Retrospectacle: A Neuroscience Blog

Can Hillary Win in 2008?

Hillary Clinton is a smart, capable politician. Yet, she also is the cause for quite a bit of division. There’s not a lot of people who are lukewarm on Mrs. Clinton, most people either love her or hate her. She’s got the positive connotations from her husband’s presidency on her side, yet that comes with baggage as well. She’s says she’s in it to win, but America might not be ready for Hillary. Either way, Hillary Clinton will have made history, as this is the closest any woman will have gotten to being President. I give her much kudos for her guts and determination.

So how’s she doing next to Obama, another popular candidate, and Edwards?

A Washington Post-ABC News poll released Sunday shows Clinton is the favorite of 41 percent of Democrats, more than double the support of any of her rivals.

Despite abundant strengths, Clinton remains a polarizing figure to many voters and faces questions about her ability to win a general election. Her position on the Iraq war — she voted to authorize the invasion in 2002 and has refused to call for a date-certain removal of troops — has alienated many Democratic activists, who vote heavily in primaries.

For the dish on political surveys, I usually haunt Polling Point as the polls and results are often open to the public. It certainly looks like Hillary’s camp utilized their services and based her Presidential wager on this survey, or one somewhat like it.

If the 2008 Democratic presidential primary or caucus in your state were being held today, and the candidates were [see below], for whom would you vote?”

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Comments

  1. #1 coturnix
    January 22, 2007

    Check the comments to this post.

    I have never seen such exorbitant numbers anywhere and I’ve been watching polls for a while now in detail. What kind of poll do they come from?

    Anyway, national polling of whoever is a test of familiarity. Who matters are activists in Iowa (also Nevada, NH and SC) who move people to their camp during caucuses – and they are most strongly NOT for Hillary.

  2. #2 Shelley Batts
    January 22, 2007

    Coturnix, the link to the poll is in the post. Click it and it takes you to 10+ polls done on the topic by multiple sources (Washington Post, Gallup, etc), all the results are about the same. Polling Point does random call surveys and voluntary online surveys.

    National polling may be a test of familiarity. But what do you think voting is in this country?

  3. #3 coturnix
    January 22, 2007

    She’ll never make it out of Iowa so we’ll never know.

  4. #4 Shelley Batts
    January 22, 2007

    I guess we’ll see, won’t we. :P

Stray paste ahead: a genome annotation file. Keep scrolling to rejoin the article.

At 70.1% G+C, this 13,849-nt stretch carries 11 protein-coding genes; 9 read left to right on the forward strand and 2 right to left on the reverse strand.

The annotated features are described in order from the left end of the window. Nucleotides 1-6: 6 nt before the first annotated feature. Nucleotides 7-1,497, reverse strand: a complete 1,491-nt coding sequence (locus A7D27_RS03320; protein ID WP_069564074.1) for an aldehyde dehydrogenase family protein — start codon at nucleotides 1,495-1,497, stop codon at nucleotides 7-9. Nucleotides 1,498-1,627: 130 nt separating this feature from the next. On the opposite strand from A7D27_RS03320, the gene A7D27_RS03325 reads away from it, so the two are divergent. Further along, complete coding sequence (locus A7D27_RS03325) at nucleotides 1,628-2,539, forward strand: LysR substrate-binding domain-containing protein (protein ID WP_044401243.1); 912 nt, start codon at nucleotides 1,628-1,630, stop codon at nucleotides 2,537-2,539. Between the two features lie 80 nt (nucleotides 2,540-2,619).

5. #5 bob koepp
    January 22, 2007

    At this early stage in the process, “name recognition” rules — for some reason, people will cast their lot with a known negative rather than an unknown.

    BTW, voting in this country is how we participate in the oldest scam in history. The Romans used bread and circuses to prevent unrest among the masses. We’re much more sophisticated now — we have circuses called “elections” that reinforce the illusion among the masses that they have some influence over who abuses them and how they are abused.

  6. #6 Shelley Batts
    January 22, 2007

    I agree, bob, that a lot can happen in 2 years. Dark horses pull ahead, favorites fall behind. The candidates have a long road ahead, and a long time to prove themselves. However, polls influence what politicians do and the decisions they make (ie, whether its worth the time/money to run). So in that sense, its a worthwhile means of gauging the level of interest in a candidate at a particular point in time.

  7. #7 chezjake
    January 22, 2007

    There’s little doubt that Hillary is qualified for the presidency and that she is very popular among Democratic voters. She may very well be able to win in the Democratic primaries, but can she win a national election when faced with the Republican hate machine?

    I think Democrats need to think long and hard about whether it’s more important to have a candidate they see as a “first” or one who is capable of attracting enough votes from minorities, independents and Republicans to finally rid us of the dangerous neocons currently in power. I’m from New York, but IMHO, any candidate from the northeast, Democrat or Republican, would have a very tough time winning the national election.

    Right now, I think that Bill Richardson might have the best chance of winning nationally, if he can get the media recognition that he deserves.

  8. #8 Bob Abu
    January 22, 2007

    Hillary supported the war in Iraq.

    It seems, from her comments, she wants to open a second front on Iran.

    Thatcher showed that a female leader can be just as horrible as any male leader. What is left for her to accomplish?

    Surely, no one would vote for her simply because she’s a lesbian.

  9. #9 Alon Levy
    January 23, 2007

    Four years ago, the leading Democratic Presidential hopeful was Joe Lieberman.

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